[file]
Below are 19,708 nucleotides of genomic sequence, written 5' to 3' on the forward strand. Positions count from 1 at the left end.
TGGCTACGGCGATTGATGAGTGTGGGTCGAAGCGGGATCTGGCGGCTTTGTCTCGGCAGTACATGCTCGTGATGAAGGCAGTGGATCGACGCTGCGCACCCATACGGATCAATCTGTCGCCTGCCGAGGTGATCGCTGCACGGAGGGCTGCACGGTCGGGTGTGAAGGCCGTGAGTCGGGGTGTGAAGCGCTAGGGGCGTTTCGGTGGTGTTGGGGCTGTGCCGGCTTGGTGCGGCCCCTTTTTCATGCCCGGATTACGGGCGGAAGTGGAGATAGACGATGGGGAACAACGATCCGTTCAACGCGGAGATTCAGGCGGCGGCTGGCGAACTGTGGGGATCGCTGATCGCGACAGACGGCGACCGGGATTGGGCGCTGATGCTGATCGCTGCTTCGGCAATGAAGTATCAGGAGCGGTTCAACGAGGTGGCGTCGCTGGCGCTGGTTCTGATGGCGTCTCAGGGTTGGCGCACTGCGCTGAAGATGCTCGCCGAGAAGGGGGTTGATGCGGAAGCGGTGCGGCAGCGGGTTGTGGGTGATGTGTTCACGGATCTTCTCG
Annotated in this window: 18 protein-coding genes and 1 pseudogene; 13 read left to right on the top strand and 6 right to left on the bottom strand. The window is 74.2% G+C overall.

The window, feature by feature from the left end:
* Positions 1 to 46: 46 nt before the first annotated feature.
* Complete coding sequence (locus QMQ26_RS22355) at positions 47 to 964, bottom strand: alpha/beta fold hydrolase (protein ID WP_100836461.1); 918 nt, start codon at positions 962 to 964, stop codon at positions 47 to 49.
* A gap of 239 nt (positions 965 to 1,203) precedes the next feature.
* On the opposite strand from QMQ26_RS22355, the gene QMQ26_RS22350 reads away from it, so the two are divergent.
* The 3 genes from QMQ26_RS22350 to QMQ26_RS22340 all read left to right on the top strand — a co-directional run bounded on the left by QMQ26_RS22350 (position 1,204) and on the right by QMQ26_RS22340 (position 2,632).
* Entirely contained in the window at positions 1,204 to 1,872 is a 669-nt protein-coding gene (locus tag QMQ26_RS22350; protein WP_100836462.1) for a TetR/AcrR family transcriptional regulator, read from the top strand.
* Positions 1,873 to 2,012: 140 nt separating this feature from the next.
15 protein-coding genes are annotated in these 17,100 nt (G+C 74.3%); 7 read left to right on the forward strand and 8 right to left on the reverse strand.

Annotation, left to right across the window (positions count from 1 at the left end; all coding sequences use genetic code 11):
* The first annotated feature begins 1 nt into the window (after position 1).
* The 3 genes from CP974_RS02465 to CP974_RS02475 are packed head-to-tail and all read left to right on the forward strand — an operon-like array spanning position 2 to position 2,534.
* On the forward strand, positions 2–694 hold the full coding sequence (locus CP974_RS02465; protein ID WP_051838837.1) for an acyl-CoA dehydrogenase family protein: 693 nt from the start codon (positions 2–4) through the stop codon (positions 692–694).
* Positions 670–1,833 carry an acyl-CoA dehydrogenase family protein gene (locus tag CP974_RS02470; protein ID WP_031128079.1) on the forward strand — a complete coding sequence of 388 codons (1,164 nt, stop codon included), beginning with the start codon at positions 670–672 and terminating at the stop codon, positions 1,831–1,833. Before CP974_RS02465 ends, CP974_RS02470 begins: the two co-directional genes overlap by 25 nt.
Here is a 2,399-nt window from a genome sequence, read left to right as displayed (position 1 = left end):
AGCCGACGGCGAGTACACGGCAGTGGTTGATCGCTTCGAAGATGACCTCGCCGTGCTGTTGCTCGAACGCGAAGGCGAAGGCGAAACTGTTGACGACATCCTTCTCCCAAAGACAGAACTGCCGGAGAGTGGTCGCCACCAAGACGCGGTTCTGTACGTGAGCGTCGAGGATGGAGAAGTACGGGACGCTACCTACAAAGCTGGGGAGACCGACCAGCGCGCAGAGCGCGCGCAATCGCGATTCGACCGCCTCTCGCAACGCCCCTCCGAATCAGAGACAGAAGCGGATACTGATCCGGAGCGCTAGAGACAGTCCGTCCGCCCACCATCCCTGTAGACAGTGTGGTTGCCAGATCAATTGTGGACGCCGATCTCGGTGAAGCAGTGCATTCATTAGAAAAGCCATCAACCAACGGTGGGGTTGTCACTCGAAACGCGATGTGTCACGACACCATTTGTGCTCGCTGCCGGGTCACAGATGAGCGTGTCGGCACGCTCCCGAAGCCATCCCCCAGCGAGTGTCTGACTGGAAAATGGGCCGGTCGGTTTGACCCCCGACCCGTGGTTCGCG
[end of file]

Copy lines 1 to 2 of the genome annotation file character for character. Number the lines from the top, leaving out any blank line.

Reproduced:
Below are 19,708 nucleotides of genomic sequence, written 5' to 3' on the forward strand. Positions count from 1 at the left end.
TGGCTACGGCGATTGATGAGTGTGGGTCGAAGCGGGATCTGGCGGCTTTGTCTCGGCAGTACATGCTCGTGATGAAGGCAGTGGATCGACGCTGCGCACCCATACGGATCAATCTGTCGCCTGCCGAGGTGATCGCTGCACGGAGGGCTGCACGGTCGGGTGTGAAGGCCGTGAGTCGGGGTGTGAAGCGCTAGGGGCGTTTCGGTGGTGTTGGGGCTGTGCCGGCTTGGTGCGGCCCCTTTTTCATGCCCGGATTACGGGCGGAAGTGGAGATAGACGATGGGGAACAACGATCCGTTCAACGCGGAGATTCAGGCGGCGGCTGGCGAACTGTGGGGATCGCTGATCGCGACAGACGGCGACCGGGATTGGGCGCTGATGCTGATCGCTGCTTCGGCAATGAAGTATCAGGAGCGGTTCAACGAGGTGGCGTCGCTGGCGCTGGTTCTGATGGCGTCTCAGGGTTGGCGCACTGCGCTGAAGATGCTCGCCGAGAAGGGGGTTGATGCGGAAGCGGTGCGGCAGCGGGTTGTGGGTGATGTGTTCACGGATCTTCTCG